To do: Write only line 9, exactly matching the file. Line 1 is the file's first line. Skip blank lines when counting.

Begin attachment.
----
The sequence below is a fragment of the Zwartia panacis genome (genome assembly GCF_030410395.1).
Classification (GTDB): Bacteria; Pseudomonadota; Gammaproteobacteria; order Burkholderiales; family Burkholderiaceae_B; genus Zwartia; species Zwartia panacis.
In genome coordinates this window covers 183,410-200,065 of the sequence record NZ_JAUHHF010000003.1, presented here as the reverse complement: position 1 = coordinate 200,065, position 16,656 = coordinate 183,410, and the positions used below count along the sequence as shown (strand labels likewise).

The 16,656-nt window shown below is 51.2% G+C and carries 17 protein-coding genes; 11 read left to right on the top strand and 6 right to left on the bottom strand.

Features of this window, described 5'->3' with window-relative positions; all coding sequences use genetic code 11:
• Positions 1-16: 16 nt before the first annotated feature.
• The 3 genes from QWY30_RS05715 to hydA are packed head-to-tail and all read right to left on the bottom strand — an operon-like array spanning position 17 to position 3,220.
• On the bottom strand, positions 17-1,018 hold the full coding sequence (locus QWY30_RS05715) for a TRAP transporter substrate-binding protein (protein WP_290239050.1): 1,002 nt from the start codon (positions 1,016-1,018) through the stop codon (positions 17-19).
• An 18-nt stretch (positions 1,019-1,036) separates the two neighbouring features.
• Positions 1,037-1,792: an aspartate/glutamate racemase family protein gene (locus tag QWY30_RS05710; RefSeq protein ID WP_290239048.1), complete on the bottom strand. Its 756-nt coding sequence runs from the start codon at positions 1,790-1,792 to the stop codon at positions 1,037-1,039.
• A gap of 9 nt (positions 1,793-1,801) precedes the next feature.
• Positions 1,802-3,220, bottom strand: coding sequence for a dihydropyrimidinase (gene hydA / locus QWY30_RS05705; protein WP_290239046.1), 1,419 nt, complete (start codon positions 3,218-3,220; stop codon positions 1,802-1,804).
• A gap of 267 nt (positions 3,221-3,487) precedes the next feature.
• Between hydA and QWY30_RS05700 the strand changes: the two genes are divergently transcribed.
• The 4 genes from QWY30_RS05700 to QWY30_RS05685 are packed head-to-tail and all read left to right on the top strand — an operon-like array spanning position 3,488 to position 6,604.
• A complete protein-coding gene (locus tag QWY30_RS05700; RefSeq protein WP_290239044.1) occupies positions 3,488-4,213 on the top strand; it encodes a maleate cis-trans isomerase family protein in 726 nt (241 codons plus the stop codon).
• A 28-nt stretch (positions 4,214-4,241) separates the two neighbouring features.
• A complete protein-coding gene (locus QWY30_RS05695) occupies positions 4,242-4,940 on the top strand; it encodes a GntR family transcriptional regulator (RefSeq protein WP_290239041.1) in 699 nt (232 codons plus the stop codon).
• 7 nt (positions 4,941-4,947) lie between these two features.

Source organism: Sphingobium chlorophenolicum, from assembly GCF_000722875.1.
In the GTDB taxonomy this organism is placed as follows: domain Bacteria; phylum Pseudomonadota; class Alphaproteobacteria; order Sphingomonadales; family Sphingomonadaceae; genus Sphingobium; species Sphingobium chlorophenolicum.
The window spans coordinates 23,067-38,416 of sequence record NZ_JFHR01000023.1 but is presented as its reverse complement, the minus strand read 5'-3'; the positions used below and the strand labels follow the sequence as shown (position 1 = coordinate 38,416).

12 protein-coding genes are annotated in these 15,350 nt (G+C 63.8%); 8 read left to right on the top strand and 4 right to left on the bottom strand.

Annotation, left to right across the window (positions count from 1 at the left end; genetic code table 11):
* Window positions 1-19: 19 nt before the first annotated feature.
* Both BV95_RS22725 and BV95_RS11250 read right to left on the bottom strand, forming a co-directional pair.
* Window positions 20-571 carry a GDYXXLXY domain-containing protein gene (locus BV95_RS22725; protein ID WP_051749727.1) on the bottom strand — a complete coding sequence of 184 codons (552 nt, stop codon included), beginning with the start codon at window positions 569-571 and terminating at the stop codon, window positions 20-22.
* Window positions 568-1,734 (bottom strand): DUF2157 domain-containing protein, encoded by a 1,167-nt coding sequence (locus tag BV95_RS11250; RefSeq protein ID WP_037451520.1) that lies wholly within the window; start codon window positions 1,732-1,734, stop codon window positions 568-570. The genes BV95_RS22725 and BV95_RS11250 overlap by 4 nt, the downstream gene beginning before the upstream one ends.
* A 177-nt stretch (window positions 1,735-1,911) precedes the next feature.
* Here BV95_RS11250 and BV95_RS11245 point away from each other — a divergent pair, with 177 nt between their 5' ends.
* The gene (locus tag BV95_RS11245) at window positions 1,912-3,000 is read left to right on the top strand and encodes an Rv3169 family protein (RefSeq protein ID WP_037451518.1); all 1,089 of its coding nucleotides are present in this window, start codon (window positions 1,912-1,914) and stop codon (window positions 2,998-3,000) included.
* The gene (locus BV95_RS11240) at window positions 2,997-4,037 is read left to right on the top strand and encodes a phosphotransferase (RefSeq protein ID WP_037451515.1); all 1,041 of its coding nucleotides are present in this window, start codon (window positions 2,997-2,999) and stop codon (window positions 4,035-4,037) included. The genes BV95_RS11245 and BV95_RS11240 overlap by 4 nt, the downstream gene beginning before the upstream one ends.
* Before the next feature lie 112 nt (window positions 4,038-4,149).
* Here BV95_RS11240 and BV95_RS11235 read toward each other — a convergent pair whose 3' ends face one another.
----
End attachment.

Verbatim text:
• An 18-nt stretch (positions 1,019-1,036) separates the two neighbouring features.